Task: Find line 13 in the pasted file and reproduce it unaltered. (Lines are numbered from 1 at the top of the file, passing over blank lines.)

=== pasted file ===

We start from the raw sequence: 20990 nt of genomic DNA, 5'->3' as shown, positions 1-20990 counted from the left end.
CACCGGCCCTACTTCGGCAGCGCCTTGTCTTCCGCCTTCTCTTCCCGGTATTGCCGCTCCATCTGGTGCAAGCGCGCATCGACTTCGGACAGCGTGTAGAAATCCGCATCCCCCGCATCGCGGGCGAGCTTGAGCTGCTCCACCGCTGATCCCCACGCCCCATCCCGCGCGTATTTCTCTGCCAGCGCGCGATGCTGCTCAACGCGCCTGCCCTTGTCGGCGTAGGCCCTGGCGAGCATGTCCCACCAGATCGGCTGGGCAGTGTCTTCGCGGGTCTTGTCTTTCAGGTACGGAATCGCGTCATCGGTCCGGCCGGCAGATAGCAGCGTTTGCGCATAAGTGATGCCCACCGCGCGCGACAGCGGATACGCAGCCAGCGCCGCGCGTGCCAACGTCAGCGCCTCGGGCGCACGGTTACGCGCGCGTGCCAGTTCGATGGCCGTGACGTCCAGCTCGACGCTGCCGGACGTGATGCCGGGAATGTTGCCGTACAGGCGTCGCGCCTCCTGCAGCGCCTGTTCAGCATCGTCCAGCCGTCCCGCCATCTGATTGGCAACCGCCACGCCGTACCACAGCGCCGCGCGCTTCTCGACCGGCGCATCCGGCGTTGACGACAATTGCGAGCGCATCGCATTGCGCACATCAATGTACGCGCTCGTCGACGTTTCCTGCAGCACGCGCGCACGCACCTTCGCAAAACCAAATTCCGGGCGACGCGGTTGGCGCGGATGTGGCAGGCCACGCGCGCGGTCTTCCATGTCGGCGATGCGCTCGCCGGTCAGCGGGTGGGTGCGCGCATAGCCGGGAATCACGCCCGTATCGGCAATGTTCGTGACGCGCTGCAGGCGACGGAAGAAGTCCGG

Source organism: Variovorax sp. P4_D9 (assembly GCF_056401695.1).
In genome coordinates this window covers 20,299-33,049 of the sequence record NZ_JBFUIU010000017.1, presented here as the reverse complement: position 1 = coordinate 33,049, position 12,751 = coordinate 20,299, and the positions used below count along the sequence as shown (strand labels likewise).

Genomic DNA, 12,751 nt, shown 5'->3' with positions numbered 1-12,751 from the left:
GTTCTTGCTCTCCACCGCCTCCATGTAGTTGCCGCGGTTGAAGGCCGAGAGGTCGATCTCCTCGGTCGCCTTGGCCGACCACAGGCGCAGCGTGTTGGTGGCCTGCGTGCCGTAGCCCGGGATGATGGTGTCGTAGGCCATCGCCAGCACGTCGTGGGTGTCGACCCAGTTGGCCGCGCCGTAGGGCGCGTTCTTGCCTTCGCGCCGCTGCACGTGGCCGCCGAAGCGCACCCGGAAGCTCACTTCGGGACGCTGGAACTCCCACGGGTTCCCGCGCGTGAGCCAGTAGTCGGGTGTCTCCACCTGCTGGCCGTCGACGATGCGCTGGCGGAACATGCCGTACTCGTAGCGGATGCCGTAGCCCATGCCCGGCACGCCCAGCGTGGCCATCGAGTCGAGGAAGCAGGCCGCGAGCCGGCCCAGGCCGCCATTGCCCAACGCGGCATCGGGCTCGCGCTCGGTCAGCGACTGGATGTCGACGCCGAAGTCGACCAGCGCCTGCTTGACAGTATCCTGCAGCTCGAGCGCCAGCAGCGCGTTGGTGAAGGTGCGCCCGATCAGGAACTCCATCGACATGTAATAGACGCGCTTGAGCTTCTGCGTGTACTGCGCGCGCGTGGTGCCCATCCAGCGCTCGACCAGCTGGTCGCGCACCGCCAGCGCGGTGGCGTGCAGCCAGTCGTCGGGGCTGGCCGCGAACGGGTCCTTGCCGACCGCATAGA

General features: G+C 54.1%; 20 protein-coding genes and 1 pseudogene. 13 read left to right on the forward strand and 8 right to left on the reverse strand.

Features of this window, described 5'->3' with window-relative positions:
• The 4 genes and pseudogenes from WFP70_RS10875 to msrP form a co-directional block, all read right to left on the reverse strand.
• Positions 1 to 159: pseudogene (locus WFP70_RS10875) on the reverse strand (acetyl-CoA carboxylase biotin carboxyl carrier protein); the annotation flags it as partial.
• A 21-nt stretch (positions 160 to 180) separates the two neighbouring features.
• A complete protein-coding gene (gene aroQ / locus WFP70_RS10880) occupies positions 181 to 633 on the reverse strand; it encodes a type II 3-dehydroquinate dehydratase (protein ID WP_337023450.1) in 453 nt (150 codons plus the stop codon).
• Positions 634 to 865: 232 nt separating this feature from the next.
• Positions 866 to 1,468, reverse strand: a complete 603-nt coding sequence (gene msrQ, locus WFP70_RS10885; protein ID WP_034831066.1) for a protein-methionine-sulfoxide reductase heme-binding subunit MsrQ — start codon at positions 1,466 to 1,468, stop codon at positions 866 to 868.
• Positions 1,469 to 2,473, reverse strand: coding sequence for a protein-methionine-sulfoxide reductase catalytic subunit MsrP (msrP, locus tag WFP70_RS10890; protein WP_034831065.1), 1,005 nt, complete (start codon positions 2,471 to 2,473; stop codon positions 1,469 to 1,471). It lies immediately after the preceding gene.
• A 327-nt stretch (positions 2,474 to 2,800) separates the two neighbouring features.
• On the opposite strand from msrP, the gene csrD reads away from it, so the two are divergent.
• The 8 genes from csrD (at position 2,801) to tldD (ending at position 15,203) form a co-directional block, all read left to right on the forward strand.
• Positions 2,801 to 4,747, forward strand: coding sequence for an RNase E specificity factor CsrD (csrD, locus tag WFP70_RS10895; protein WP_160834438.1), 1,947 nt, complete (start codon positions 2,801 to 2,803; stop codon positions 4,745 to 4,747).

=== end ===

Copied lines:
• Positions 634 to 865: 232 nt separating this feature from the next.